As 2013 drew to a close, a potentially groundbreaking agreement was reached with Iran regarding its nuclear program, leading to much speculation about how certain sanctions might be suspended, and under what conditions. While the majority of this year’s actions focused on Iran, OFAC continued to announce a number of designations made under the other US sanctions programs, including those targeting terrorism, transnational criminal organizations, and narcotics traffickers. OFAC also announced a handful of settlements stemming from apparent sanctions-related violations, including the largest-ever settlement with a non-financial institution. Finally, the EU took steps to re-blacklist a number of persons whose designations had previously been annulled by EU courts while those courts continued to review additional contested designations.
Interim Agreement Reached with Iran -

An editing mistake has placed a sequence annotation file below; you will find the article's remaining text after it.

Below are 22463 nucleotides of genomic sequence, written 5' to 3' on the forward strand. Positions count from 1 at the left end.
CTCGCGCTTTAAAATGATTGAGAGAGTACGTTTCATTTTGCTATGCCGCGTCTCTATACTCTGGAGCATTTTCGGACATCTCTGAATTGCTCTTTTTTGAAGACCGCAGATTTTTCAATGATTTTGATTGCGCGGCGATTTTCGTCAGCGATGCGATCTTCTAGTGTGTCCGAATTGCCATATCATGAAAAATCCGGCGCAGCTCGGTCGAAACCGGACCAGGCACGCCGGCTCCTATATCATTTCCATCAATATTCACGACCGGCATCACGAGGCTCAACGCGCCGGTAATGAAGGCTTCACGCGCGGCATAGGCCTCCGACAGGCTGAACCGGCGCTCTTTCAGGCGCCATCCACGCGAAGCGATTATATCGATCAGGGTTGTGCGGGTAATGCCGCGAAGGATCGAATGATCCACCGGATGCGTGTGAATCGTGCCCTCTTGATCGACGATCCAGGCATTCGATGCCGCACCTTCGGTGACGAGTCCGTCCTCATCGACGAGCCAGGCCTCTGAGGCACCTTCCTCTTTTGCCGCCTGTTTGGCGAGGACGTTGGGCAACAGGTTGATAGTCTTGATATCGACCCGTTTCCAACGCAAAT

On November 23, Iran and the five permanent members of the UN Security Council (China, France, Russia, the United Kingdom, and the United States), and Germany (collectively known as the P5+1), reached a tentative interim agreement regarding Iran’s nuclear program. The Joint Plan of Action (JPA) proposes that Iran be granted contingent economic relief from certain US and EU sanctions in exchange for taking verifiable steps to limit its nuclear activities. The JPA does not itself modify any existing sanctions laws and regulations nor authorize any specific transactions or trade with Iran. Further, the sanctions relief measures will be temporary and reversible, and no sanctions will be suspended until Iran complies with its obligations under the JPA.
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